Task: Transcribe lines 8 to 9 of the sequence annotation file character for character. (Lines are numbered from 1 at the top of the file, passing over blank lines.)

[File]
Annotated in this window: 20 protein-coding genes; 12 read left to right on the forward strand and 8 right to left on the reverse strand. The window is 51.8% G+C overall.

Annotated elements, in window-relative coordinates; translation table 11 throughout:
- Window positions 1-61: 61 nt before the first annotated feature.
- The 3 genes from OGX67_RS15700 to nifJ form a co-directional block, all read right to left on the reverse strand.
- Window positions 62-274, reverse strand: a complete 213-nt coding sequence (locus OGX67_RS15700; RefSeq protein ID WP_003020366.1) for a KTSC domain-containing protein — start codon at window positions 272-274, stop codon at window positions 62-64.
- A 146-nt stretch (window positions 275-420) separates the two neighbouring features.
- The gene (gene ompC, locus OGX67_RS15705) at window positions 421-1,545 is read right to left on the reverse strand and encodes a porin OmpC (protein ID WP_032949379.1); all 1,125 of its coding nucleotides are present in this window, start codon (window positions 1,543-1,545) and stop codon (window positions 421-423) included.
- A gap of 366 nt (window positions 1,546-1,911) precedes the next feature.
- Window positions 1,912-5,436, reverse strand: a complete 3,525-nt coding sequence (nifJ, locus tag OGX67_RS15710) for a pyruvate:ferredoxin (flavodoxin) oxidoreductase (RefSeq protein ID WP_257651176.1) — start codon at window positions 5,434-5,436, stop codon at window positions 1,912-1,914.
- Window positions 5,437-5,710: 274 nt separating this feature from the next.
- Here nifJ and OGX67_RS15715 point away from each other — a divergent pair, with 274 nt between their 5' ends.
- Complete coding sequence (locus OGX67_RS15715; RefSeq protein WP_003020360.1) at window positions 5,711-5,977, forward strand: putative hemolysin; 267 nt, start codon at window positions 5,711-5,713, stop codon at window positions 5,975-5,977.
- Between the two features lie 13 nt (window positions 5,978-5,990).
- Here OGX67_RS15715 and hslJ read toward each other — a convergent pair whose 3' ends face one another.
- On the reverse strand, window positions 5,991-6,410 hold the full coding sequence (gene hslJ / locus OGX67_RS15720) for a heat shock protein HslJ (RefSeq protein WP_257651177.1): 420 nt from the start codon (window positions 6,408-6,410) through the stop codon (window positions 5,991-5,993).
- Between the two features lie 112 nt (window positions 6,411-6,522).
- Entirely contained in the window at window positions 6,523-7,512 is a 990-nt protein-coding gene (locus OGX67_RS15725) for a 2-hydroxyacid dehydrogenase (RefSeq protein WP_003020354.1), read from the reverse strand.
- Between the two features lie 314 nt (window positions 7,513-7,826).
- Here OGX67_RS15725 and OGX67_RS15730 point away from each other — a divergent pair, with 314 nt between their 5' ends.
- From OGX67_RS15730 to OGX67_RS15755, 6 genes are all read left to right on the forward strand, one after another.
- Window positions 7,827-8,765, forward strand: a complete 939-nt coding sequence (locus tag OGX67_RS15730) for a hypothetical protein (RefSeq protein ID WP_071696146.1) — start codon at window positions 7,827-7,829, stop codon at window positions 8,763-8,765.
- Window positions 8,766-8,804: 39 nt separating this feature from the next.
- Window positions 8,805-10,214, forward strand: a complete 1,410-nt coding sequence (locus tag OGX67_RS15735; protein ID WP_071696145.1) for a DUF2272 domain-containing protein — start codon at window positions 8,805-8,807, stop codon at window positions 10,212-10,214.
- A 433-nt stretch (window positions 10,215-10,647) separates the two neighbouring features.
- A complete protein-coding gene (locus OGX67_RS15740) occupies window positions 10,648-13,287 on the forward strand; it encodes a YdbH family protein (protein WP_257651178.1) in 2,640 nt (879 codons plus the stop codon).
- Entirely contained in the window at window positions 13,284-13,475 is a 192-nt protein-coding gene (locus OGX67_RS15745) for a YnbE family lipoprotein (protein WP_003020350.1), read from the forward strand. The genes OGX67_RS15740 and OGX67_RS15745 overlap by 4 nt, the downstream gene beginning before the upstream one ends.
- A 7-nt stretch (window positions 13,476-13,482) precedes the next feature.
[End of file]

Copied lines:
- A gap of 366 nt (window positions 1,546-1,911) precedes the next feature.
- Window positions 1,912-5,436, reverse strand: a complete 3,525-nt coding sequence (nifJ, locus tag OGX67_RS15710) for a pyruvate:ferredoxin (flavodoxin) oxidoreductase (RefSeq protein ID WP_257651176.1) — start codon at window positions 5,434-5,436, stop codon at window positions 1,912-1,914.